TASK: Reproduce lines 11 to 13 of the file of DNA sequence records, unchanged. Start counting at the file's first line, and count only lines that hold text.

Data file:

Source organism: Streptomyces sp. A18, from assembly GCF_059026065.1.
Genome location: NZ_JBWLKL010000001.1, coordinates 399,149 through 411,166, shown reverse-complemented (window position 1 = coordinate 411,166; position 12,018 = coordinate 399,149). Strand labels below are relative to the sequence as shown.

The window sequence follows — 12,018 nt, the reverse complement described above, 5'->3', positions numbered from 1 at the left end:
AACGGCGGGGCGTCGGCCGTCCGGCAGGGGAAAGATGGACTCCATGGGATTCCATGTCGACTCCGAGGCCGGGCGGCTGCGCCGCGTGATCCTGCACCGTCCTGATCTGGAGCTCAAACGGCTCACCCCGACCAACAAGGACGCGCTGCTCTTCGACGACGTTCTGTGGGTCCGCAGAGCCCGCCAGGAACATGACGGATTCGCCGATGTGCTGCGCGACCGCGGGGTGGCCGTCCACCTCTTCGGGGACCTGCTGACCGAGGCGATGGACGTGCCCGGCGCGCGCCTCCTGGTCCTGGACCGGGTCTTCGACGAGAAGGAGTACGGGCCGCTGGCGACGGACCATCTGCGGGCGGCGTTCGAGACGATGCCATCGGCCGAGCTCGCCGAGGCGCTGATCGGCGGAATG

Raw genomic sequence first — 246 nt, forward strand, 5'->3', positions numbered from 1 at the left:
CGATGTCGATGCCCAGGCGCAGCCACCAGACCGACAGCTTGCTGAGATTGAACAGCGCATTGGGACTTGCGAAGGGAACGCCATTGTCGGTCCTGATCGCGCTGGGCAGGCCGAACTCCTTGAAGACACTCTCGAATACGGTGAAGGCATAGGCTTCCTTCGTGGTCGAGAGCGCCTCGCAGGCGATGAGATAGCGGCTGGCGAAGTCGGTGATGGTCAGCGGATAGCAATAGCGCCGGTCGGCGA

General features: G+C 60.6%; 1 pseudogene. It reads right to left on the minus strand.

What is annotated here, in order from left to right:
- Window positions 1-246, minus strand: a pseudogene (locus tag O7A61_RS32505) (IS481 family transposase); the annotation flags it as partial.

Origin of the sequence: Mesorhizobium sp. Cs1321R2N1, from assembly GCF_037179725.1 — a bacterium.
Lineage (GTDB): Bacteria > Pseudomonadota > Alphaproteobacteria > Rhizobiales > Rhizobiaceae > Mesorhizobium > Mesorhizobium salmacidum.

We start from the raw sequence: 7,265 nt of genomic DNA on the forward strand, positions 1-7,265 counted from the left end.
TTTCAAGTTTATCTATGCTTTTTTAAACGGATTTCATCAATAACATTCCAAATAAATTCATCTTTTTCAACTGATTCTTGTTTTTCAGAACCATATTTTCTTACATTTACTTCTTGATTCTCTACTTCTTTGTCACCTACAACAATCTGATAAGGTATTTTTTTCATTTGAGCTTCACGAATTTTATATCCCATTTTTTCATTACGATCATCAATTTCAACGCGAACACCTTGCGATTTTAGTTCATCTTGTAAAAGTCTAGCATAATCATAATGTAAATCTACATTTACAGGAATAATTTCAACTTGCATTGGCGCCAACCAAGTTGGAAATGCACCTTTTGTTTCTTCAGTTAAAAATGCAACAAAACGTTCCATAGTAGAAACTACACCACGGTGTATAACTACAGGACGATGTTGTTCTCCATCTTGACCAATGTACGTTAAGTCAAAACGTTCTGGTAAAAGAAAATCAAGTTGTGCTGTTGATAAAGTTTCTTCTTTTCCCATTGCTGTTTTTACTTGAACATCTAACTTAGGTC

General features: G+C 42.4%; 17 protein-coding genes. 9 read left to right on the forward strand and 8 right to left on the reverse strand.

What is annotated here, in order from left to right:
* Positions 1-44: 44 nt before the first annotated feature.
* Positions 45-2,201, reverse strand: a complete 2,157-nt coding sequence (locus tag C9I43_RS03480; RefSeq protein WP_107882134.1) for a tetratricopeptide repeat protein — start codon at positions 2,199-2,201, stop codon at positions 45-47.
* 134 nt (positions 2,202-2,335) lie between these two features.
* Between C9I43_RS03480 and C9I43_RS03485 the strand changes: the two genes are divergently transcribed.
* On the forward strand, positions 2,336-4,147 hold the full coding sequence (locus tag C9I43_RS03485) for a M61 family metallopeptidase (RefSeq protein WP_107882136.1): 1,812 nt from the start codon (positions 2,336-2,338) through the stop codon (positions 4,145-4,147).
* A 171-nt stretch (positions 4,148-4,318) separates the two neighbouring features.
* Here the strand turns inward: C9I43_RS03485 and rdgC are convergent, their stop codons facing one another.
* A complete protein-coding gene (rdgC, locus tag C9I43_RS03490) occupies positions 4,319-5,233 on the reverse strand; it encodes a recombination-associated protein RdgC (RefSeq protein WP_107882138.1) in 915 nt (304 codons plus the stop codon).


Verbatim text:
Lineage (GTDB): Bacteria > Pseudomonadota > Alphaproteobacteria > Rhizobiales > Rhizobiaceae > Mesorhizobium > Mesorhizobium salmacidum.

We start from the raw sequence: 7,265 nt of genomic DNA on the forward strand, positions 1-7,265 counted from the left end.
TTTCAAGTTTATCTATGCTTTTTTAAACGGATTTCATCAATAACATTCCAAATAAATTCATCTTTTTCAACTGATTCTTGTTTTTCAGAACCATATTTTCTTACATTTACTTCTTGATTCTCTACTTCTTTGTCACCTACAACAATCTGATAAGGTATTTTTTTCATTTGAGCTTCACGAATTTTATATCCCATTTTTTCATTACGATCATCAATTTCAACGCGAACACCTTGCGATTTTAGTTCATCTTGTAAAAGTCTAGCATAATCATAATGTAAATCTACATTTACAGGAATAATTTCAACTTGCATTGGCGCCAACCAAGTTGGAAATGCACCTTTTGTTTCTTCAGTTAAAAATGCAACAAAACGTTCCATAGTAGAAACTACACCACGGTGTATAACTACAGGACGATGTTGTTCTCCATCTTGACCAATGTACGTTAAGTCAAAACGTTCTGGTAAAAGAAAATCAAGTTGTGCTGTTGATAAAGTTTCTTCTTTTCCCATTGCTGTTTTTACTTGAACATCTAACTTAGGTC